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Monday, June 29, 2009

Comment writer asks retired doc about single payer

This post is a reply to a comment made on one of my earlier postings that inquired about the single payer option for U.S.health care or at least what were my thoughts.

I believe the major issue is whether the single payer system that we may eventually end up with allows a parallel system of private care as is the case in Great Britain or if government forbids people to spend their own (or insurance) money for services not provided by the single payer government plan, as is the case in Canada. In the later arrangement the patient's life and health is literally in the hands of the government and without the private option there is no practical appeal to the edicts of the bureaucracy that control the expenditures of the single payer system. Of course, in Canada not infrequently folks go south for health care that is denied or so delayed that it is for practical purposes denied. Also, recently there is an interesting and encouraging move to some elements of private care becoming available in Canada (see here). As the U.S. seemingly is moving to more government involvement in health care, there seem to be a directionally opposite move in Canada where they have had years to see how well or badly their hyper-egalitarian health care system works in the real world.

We have had Medicare since 1965 and it is not going away.The best we can hope for after the re-working of the medical care system comes to pass is for the people to be able to purchase health care denied by the government system without having to travel overseas. ( Maybe the private care movement in Canada will be mature enough by then so we can go there for care.)

An interesting twist on this general topic is the suggestion made in a WSJ October 2008 editorial to "allow"seniors to opt out of Medicare entirely, not just Part B.See here for a discussion of how that might be good for some and harming none, something economists seem to refer to as Pareto Optimal.Currently if someone wants to opt out of Part A he will loose Social security benefits.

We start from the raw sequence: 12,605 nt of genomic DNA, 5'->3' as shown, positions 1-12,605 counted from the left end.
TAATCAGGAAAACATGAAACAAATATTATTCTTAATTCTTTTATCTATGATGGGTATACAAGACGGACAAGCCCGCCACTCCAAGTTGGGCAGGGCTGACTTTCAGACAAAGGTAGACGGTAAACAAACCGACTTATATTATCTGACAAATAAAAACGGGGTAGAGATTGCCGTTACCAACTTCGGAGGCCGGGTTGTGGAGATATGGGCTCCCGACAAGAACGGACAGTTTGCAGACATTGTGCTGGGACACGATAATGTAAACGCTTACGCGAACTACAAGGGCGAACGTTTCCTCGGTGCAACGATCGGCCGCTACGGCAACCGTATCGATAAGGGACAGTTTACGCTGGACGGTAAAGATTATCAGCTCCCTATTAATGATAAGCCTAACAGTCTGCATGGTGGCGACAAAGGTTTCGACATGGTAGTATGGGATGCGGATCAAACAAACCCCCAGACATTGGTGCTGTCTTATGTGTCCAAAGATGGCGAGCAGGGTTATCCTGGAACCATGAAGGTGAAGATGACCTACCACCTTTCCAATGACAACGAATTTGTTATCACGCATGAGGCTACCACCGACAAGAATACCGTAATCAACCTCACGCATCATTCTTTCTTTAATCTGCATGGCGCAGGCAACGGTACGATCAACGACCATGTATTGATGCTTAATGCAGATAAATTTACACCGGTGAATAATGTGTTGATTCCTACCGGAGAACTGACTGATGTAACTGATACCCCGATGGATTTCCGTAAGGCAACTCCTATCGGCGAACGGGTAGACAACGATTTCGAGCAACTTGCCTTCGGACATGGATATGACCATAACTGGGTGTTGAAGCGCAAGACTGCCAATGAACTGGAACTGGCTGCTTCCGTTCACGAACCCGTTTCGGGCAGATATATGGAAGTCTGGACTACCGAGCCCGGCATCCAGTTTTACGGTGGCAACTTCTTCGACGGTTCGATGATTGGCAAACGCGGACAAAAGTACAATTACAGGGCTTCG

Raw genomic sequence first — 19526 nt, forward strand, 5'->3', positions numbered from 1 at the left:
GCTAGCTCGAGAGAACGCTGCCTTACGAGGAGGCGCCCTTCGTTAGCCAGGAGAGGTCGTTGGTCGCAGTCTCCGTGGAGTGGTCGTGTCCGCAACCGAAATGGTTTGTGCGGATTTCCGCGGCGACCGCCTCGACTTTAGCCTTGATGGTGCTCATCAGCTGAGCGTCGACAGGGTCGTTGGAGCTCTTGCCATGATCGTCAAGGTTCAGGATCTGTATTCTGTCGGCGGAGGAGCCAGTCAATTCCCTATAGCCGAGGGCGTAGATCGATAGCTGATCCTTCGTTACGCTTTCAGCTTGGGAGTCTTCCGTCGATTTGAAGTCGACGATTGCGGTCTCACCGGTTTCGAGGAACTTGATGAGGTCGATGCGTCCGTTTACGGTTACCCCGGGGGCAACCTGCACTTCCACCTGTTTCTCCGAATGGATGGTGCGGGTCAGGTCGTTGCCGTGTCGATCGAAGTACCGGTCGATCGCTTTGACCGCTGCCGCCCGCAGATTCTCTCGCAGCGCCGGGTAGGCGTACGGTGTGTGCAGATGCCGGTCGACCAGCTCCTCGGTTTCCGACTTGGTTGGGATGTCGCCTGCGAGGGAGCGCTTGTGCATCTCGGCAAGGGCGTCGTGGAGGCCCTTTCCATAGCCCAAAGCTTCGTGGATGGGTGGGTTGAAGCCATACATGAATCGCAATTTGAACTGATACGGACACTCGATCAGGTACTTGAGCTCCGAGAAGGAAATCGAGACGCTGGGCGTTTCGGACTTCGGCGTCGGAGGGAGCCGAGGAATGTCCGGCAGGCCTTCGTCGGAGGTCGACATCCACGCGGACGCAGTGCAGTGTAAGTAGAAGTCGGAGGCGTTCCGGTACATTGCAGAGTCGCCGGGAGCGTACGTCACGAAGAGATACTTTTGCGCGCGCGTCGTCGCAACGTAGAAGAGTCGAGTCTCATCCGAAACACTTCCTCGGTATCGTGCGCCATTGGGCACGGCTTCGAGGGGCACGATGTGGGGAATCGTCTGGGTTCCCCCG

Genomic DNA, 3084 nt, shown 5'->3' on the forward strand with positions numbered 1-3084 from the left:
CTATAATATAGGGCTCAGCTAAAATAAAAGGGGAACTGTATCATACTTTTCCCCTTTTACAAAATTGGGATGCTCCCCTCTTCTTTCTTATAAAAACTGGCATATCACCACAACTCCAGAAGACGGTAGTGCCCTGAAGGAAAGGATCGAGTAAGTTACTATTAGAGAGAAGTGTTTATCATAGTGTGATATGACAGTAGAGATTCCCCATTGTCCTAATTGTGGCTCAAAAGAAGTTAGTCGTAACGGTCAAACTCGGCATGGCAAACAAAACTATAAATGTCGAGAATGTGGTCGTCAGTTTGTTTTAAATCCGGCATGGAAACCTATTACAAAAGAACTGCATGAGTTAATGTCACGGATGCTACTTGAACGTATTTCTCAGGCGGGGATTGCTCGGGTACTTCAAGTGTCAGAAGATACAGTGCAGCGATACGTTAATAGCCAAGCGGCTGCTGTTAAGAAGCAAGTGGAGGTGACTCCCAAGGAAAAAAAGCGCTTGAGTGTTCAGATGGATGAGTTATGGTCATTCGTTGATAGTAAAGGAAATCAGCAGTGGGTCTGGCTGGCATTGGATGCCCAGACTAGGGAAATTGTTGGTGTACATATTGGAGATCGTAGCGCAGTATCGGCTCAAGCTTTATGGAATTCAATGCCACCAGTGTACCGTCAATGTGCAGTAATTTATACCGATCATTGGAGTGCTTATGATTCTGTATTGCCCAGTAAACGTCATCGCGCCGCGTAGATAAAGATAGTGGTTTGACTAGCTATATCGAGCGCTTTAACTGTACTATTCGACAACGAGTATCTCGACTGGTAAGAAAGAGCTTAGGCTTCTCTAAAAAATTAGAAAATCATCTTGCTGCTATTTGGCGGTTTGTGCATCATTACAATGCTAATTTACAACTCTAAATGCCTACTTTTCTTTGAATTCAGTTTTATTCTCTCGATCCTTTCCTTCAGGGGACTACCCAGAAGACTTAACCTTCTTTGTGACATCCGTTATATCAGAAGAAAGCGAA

I did not realize that until recently.Here is the rule in the words of the government:

"Individuals entitled to monthly benefits which confer eligibility for HI ( hospital insurance,Part A of Medicare) may not waive HI entitlement. The only way to avoid HI entitlement is through withdrawal of the monthly benefit application. Withdrawal requires repayments of all RSDI and HI benefit payments."
h/t to Junkfood Science)

This was not the way the Medicare law was written. You have to wonder what prompted the SS administration to add on this rule. Why would they object to someone opting out of Part A? It would only be a saving for Social Security.

The terms one tier and two tier are sometimes used to distinguish between the systems exemplified by the British and the Canadian systems. One Tier would be Canada and two tier would be Great Britain. In this article in the Archives of Internal Medicine there is a discussion about the ethics of the two systems. Interestingly, one of the authors who supported a two tier system from a practical and ethical point of view is Dr. Ezekiel Emanuel who is the brother of Rohm Emanuel.I hope Rohm will give some thought to his brother's views.


Anonymous said...

Normally I find your posts very interesting and insightful, but when it comes to discussion of reform of the health care system, I can't really agree with your perspective. Your post suggests that the major issue is whether the govt will allow private competition to a new single payer system (the creation of which, in your view, seems to be a foregone conclusion). But the debate I am reading about in the papers and on the Web is about whether there will be any public option at all. Your suggestion that we might end up with a system like Canada's seems like a hyperbolic strawman argument designed to frighten more than enlighten. Private insurance is not going away, and your suggestion that it might seems like a scare tactic.

Primerica said...

Nice article, I wonder if this situation in the US could be solved with a simple test. We see how all the single payer systems work around the world but it's different in every country. Mr. Obama should have one county in the US adopt the single payer system for a period of time and see how it runs, see the peoples responses, get a lot of stats and graphs with interesting numbers and then show it to the people. And then decide on that. It would be a lot of work but maybe it would satisfy all the people.

Take care, Lorne

Anonymous said...

I've been following all these arguments with interest, trying to discern the motivation behind the "conservative" rhetoric that has sprung up behind the latest health reform debate. I'm trying to stifle my cynicism that tells me this is just self-interest on the part of some in the medical community who want to maintain their prerogatives that they worked so hard for, and by insurance company executives who have established for themselves and their posterity for a dozen generations a privileged place in American society. The whole motivation for this latest round of healthcare industry reform has been the demand by the people to, once and for all, put an end to the egregious misbehavior on the part of the private health insurance (a malapropism if there ever was one) industry, and their shills, that is bleeding us dry and leaving us sick and dying. The best "assisted suicide" I can imagine is getting a policy with Aetna and "forgetting" to tell them that I had a squamous cell carcinoma resected when I was a teenager.